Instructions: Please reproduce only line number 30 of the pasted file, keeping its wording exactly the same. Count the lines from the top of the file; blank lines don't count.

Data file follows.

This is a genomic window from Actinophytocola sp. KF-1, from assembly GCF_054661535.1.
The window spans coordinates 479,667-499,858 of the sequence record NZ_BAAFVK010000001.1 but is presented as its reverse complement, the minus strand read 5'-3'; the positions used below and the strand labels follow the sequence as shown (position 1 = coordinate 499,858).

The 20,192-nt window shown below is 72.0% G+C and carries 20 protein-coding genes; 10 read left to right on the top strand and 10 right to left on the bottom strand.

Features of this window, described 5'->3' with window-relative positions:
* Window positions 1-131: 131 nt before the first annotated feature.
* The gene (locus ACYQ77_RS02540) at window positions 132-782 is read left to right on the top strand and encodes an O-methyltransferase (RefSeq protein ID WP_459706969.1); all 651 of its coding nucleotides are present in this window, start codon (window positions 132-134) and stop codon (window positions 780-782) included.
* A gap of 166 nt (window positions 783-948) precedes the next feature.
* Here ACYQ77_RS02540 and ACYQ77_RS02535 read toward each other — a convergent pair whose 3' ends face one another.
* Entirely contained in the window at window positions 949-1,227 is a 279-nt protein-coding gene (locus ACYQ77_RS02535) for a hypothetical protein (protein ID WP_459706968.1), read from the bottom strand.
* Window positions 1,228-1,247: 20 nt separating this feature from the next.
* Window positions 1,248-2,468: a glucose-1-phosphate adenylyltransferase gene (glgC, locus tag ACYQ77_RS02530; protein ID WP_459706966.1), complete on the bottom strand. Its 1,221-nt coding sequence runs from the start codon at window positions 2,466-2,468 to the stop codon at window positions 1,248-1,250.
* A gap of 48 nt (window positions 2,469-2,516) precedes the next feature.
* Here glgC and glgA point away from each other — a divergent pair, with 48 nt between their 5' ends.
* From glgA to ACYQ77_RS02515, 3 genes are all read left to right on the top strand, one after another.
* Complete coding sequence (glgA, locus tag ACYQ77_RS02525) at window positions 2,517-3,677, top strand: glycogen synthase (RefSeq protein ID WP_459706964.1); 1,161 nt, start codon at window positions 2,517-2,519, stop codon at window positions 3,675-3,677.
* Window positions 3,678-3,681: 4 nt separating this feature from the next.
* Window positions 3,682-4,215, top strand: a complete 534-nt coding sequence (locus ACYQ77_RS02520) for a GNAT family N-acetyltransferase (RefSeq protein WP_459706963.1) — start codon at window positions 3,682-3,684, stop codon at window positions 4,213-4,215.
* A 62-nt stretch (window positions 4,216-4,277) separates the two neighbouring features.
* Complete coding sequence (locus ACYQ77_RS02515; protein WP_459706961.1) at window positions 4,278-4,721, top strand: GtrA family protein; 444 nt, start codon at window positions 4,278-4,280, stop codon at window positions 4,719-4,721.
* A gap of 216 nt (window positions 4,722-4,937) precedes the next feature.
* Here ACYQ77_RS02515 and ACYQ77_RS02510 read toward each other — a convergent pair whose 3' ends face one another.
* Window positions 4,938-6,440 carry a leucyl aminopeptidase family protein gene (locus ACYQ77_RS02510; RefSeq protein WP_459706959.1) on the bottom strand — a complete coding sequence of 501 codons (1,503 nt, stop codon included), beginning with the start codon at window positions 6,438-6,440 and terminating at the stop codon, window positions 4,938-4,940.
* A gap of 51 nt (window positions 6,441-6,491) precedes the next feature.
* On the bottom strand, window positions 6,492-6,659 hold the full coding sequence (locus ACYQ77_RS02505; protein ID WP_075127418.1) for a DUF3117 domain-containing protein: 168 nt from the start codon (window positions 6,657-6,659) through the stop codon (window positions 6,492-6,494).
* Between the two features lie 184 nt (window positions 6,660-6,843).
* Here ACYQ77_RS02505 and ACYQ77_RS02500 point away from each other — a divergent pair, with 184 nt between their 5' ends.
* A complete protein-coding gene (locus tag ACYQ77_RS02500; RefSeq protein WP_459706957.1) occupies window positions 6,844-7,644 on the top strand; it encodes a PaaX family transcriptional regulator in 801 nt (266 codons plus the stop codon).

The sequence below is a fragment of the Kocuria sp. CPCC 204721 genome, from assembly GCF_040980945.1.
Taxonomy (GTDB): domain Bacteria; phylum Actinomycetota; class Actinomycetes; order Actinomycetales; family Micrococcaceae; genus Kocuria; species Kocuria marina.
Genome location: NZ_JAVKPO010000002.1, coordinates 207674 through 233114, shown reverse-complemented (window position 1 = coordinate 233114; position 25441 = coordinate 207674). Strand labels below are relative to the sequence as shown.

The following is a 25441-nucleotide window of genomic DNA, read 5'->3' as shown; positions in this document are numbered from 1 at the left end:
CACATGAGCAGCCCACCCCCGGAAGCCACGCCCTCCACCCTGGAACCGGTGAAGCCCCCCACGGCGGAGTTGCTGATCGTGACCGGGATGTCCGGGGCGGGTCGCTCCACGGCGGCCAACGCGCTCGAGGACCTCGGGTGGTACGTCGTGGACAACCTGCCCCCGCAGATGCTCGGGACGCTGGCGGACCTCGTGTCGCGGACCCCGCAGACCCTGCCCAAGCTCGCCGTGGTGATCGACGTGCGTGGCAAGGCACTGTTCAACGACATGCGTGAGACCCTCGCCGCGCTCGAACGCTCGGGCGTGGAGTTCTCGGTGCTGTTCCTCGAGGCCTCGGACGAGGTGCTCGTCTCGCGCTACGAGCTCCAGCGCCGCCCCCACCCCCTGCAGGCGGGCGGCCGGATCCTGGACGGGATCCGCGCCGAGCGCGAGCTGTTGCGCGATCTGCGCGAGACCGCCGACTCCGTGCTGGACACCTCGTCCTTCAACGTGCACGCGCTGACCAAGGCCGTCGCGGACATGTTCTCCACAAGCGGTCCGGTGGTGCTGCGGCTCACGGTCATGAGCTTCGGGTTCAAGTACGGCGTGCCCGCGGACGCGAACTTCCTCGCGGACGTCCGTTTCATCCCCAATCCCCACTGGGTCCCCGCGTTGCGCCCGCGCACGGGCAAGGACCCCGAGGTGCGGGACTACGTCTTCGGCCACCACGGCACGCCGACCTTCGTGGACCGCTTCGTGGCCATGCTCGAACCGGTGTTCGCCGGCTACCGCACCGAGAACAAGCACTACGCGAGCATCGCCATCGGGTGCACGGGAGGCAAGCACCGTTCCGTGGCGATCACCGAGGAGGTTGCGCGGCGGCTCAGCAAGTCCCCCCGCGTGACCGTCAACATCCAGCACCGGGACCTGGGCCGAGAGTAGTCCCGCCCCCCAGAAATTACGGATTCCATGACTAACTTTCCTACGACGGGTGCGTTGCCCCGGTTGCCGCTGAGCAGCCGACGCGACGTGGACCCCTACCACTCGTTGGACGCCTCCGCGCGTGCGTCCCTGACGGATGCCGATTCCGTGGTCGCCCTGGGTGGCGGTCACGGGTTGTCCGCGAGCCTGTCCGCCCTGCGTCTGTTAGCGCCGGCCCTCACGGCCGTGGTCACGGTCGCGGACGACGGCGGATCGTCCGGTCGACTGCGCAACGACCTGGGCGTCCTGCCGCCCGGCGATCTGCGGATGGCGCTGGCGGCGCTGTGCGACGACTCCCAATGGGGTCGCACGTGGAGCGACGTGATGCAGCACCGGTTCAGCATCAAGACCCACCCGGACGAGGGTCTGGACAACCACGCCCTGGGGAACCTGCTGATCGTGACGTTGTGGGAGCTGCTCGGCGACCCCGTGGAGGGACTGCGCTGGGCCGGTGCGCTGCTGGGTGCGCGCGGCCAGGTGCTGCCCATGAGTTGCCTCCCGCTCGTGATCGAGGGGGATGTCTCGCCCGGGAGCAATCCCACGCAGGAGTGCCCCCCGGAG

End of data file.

Genome location: NZ_JAVKPO010000002.1, coordinates 207674 through 233114, shown reverse-complemented (window position 1 = coordinate 233114; position 25441 = coordinate 207674). Strand labels below are relative to the sequence as shown.